Elevation gain: 100 ft.
Most people who hike the John Muir Trail, the Big South Fork National River & Recreation Area’s long-distance trail that honors the American explorer and conservation advocate, won’t tackle all of the trail at once. Rather, they’ll hike it in segments. And the first of several segments of this trail that will be featured as part of the Twenty Week Hiking Challenge is perhaps the most-hiked segment — from Leatherwood Ford to the O&W Bridge.
The hike to the historic railroad bridge from Leatherwood Ford is not difficult. Instead, this trail garners its moderate rating from its length. At almost five miles, round-trip, it is the longest of the hikes that have been featured through the first nine weeks of the hiking challenge. But the trail itself is mostly level, with the exception of a short climb a little less than halfway between Leatherwood and O&W.
Perhaps the best thing about the John Muir Trail from Leatherwood to the O&W this time of year is the wildflowers. They are plentiful along the trail during the spring, as the path wanders in and out of old road beds along the Big South Fork River.
The trail begins with an easy stroll from the parking lot at Leatherwood Ford. The trail is flat, surfaced in gravel and even includes several small benches for resting. After crossing a wooden footbridge, a couple of camping sites along the river’s edge and a large boulder, the improved section of the trail ends and it takes on a look that is more typical of the hiking trails within the BSF.
One of the highlights of the hike to the O&W is the observation platform at Echo Rock, a streamside boulder just below the mouth of Bandy Creek that creates a unique echo as the water rushes over the rapids in front of it. Unfortunately, years of erosion recently led to the rock breaking and a portion of it falling onto the platform, resulting in its closure.
A short distance after the Leatherwood Loop Trail departs to the left, the JMT dips closer to the river’s edge and then goes through a series of switchbacks as it climbs 100 ft. and eventually rejoins the old roadbed higher above the river.
The roadbed descends until it reaches a bench that runs parallel to the river, then goes through a series of wet-weather streams. A little more than two miles into the hike, the O&W Bridge itself becomes visible through the trees.
Shortly before reaching the bridge, hikers who are fortunate enough to make the trip after sufficient rainfall will be treated to one of the more unique waterfalls of the BSF region. Water tumbles off a large boulder and empties into a pool below.
The O&W Bridge was recently restored by the Scott County Road Department, using grant funds obtained by the Scott County Chamber of Commerce and the Industrial Development Board of Scott County. County workers replaced every piece of wood on the bridge, from the cross ties to the sub-flooring to the decking. New fencing has also been installed.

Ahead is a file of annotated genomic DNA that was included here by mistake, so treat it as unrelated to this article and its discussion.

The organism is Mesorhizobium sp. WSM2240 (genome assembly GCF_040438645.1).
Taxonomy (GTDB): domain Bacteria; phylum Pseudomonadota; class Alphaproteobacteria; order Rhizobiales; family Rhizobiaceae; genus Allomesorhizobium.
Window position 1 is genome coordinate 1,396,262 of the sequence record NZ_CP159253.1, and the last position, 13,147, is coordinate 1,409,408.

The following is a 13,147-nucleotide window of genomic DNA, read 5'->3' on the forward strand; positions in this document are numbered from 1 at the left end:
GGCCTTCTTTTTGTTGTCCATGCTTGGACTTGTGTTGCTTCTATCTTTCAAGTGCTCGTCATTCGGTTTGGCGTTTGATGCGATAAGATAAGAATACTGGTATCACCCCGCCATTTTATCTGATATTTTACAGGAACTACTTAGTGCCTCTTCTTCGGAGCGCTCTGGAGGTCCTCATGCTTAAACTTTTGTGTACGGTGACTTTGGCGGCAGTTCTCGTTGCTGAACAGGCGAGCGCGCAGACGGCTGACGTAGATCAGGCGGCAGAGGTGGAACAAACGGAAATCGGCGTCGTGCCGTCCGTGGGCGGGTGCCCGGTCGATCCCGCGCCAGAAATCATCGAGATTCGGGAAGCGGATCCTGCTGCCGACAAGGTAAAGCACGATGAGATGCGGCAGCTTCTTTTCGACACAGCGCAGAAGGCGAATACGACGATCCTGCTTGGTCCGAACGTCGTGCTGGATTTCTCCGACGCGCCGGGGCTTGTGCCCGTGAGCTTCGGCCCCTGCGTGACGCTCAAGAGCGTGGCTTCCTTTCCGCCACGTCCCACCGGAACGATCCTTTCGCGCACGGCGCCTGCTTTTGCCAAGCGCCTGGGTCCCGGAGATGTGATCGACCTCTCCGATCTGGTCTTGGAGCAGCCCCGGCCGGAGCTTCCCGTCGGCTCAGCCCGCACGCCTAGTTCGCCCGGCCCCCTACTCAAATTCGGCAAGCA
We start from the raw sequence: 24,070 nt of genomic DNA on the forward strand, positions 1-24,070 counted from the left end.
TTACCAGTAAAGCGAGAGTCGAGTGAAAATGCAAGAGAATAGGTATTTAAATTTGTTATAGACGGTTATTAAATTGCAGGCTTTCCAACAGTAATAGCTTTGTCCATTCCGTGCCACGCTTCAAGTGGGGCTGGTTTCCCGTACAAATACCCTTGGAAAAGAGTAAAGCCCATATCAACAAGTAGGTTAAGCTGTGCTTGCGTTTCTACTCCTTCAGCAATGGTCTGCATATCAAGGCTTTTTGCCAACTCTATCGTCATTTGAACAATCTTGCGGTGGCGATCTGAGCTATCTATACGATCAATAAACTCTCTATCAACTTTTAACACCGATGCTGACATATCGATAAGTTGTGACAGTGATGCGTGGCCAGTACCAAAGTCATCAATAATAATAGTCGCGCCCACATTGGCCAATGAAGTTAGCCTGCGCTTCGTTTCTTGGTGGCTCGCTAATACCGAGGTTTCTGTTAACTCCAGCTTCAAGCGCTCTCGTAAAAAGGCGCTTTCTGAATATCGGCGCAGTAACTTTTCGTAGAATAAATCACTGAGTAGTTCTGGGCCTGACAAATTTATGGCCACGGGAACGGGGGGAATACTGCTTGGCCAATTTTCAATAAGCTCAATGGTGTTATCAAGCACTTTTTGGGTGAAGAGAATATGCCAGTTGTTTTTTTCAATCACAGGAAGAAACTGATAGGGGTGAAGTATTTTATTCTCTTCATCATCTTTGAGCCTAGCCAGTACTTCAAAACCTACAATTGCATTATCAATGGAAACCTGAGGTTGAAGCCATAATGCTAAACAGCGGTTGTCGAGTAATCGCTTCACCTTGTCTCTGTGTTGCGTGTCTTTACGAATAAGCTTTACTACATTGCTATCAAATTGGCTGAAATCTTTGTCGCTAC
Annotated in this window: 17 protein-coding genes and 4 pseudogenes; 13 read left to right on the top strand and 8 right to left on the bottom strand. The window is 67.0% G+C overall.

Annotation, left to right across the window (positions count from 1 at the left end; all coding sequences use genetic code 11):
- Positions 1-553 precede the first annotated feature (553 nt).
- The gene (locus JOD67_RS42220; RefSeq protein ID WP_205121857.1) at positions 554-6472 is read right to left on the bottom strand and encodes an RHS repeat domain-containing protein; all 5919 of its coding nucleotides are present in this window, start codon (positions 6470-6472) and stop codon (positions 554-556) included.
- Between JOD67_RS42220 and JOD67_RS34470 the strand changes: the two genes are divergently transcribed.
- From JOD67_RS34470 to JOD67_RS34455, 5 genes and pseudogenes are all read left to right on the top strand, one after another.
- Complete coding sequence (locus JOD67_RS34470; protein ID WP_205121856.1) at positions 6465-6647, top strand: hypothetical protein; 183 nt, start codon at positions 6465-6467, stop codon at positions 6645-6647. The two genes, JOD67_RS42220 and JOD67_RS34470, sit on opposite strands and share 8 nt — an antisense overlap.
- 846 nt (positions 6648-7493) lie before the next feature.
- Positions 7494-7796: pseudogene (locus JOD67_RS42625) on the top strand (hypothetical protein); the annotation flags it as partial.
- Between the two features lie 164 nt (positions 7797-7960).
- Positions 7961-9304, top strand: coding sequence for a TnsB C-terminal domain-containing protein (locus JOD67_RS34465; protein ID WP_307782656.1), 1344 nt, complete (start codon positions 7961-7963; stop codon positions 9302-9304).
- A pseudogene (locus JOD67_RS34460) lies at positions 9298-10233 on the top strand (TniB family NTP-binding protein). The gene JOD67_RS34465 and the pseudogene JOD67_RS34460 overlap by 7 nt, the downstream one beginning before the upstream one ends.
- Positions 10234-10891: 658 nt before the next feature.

The O&W Bridge was put into place in 1915, as the Oneida & Western Railroad was constructed between Oneida and Jamestown. The bridge, a steel whipple truss style that was once popular in America, was originally constructed in the late 1800s, then moved to the Big South Fork to bridge the river. While the exact construction date of the O&W Bridge is not known, it is one of the last of its kind remaining in the U.S. today.
The old railroad, which was used from the 1910s to the 1950s before being abandoned, served as an important link between Oneida and the coal and timber reserves west of the Big South Fork River. The O&W Railroad is an indelible part of Scott County’s history. And once you’ve hiked from Leatherwood to the O&W, ponder this: the route along which you just hiked was once intended to be an extension — a side track, of sorts — of the O&W. A mining operator planned to build a rail from the O&W Bridge to the Anderson Branch Mine just below Leatherwood Ford. This never happened, and the plan was scrapped, but you can see signs where construction of the rail grade began before the idea was abandoned.
Getting There: Take S.R. 297 from Oneida to the Big South Fork. Park at Leatherwood Ford, turning into the parking area just before crossing the BSF River. The trail begins on the south (left) side of the parking area, near the gazebo.
Be Careful For: There are some rock steps that can be slippery during wet weather, and also some stream crossings that can be tricky if the rocks are wet.
Look For: As you make the hike from Leatherwood to the O&W, keep an eye out through the trees on the right for the large valley. This is the mouth of North White Oak Creek, one of the Big South Fork’s largest tributaries — and a popular swimming area for local residents. Bandy Creek also empties into the river along this trail, just above Leatherwood Ford, but is not as visible.
Make It Better: Once you reach the O&W Bridge, find the stairs that lead down to the river and venture down to take some photos of kayakers and other whitewater paddlers that may be ending their trip at the bridge. The whitewater season has not yet ended, and hundreds of paddlers are making the trek to the Cumberlands to paddle the river. The O&W Bridge marks the end of the BSF’s “Canyon” and “Gorge” sections, which collectively represent the most popular stretch of whitewater on the river. Most paddlers begin their trip at the river confluence at the end of John Long Road behind Scott County Airport, or at Burnt Mill Bridge on Clear Fork near Robbins.
Remember To: Use the #20WeekHikingChallenge hashtag in your photos on social media, or email photos to firstname.lastname@example.org, along with the names of all members of your hiking party, in order to log your miles.
Don’t Forget: Obey the Leave No Trace ethic by “taking only memories, leaving only footprints.” If you pack it in, pack it out!